Boeing took a crucial step toward first flight of the 787 on May 21, when it executed the first all-electric start of a twin-aisle commercial jetliner and completed the Dreamliner’s first engine runs. During some 40 minutes of testing, the Rolls-Royce Trent 1000 turbofans operated at various power settings to ensure all systems perform as expected.
The test began with the airplane’s Hamilton Sundstrand APUs providing the power to start the two engines. Basic systems checks continued throughout the test. The testing team also completed a vibration check and monitored shut-down logic to ensure it functioned properly.
The first engine run set the stage for what Boeing calls the intermediate gauntlet, where it tests the airplane’s systems under a variety of simulated flight profiles under engine power, including landings and intentional system failures. Critical in validating the airplane’s expected performance, gauntlet testing verifies airplane response to induced failure conditions to demonstrate its ability to fly and land safely under various demanding scenarios. Engineers subject the airplane’s systems to a normal simulated pre-flight sequence, B1 flight profile and a series of failure/anomaly test conditions. The intermediate gauntlet requires the airplane run in a firm configuration with no new software or hardware installations through the duration of the test.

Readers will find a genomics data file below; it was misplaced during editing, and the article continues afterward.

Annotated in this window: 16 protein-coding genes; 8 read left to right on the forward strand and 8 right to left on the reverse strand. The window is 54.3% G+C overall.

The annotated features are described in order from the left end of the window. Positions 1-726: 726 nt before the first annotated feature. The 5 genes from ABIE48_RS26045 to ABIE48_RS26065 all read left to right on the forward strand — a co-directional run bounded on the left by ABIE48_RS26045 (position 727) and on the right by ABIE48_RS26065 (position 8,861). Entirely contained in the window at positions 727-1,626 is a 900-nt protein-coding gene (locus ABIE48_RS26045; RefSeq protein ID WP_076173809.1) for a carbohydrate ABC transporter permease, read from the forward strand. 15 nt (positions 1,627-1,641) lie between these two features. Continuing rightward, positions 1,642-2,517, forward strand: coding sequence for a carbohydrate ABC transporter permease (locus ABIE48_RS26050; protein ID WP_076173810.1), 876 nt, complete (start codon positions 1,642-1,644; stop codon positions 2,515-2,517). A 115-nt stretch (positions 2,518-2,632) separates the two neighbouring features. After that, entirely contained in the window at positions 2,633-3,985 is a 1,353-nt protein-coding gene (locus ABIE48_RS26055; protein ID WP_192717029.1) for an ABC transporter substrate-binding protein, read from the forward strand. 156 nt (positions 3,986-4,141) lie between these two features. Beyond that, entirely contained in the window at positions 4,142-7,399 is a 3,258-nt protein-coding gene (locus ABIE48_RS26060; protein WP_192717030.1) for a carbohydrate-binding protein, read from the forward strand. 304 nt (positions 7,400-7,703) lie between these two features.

Final gauntlet requires that the airplane run in its final first-flight configuration, again without the aid of software or hardware installations throughout the test.
Boeing plans to fly Dreamliner Z001 next month, possibly before the start of the June 15 to 21 Paris Air Show.